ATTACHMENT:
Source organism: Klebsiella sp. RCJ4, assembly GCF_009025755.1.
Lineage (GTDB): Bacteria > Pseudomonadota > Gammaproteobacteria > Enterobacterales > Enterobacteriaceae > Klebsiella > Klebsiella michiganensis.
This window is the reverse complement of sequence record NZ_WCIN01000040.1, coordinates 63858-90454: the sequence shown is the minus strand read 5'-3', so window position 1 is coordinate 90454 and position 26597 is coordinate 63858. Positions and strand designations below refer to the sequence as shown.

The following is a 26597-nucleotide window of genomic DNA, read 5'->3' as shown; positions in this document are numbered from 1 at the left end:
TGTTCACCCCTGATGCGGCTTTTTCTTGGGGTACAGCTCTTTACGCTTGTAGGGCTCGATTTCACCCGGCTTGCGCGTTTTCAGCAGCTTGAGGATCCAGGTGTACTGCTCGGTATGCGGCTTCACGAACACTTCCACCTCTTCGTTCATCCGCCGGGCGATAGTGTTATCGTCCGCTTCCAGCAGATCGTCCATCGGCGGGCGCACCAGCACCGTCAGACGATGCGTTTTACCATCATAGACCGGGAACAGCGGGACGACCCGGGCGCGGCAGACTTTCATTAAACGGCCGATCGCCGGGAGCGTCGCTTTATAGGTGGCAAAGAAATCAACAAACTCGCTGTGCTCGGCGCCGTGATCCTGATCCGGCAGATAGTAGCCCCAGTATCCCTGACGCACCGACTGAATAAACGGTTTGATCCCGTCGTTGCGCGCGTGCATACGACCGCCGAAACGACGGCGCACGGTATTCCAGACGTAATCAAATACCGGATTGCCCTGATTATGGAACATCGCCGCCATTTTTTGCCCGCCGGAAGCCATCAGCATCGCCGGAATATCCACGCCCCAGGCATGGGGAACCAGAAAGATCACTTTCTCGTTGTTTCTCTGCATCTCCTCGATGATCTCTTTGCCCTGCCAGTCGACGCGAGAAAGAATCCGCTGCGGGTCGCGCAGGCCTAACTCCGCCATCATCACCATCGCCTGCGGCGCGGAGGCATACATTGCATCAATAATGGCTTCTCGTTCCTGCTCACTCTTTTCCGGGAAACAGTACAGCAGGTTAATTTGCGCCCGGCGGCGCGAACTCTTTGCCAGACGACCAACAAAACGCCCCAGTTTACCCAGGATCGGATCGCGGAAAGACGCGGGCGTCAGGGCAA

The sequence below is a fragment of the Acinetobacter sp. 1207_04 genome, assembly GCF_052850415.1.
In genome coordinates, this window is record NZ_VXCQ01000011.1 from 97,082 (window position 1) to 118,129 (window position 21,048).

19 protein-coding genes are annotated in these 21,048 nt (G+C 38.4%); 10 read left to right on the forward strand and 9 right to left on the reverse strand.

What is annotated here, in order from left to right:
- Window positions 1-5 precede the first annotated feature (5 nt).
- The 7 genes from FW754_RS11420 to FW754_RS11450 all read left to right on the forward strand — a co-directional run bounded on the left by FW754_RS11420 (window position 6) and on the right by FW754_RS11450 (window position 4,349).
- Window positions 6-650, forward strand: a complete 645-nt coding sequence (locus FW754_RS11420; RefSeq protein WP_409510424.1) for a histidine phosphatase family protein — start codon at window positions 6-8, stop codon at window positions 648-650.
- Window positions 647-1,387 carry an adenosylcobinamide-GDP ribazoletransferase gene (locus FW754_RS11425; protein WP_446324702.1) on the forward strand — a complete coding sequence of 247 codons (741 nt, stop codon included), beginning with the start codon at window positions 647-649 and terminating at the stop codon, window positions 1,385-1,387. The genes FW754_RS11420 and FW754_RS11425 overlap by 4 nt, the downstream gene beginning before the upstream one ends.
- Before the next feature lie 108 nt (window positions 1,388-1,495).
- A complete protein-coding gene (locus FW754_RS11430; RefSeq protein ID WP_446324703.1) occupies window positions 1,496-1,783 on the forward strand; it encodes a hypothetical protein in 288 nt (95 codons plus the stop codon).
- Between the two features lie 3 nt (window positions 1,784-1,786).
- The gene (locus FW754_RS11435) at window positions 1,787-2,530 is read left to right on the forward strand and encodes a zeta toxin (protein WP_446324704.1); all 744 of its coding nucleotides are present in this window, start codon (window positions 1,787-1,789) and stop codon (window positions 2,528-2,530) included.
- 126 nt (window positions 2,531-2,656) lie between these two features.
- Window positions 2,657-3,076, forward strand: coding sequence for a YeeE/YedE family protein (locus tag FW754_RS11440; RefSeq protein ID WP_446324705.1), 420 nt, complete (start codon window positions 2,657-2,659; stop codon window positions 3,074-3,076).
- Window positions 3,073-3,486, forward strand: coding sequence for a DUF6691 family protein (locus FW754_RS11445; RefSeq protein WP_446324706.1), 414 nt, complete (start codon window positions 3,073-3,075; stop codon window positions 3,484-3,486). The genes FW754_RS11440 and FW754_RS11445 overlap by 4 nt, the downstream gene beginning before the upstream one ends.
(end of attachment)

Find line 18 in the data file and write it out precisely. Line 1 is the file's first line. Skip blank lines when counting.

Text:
- 126 nt (window positions 2,531-2,656) lie between these two features.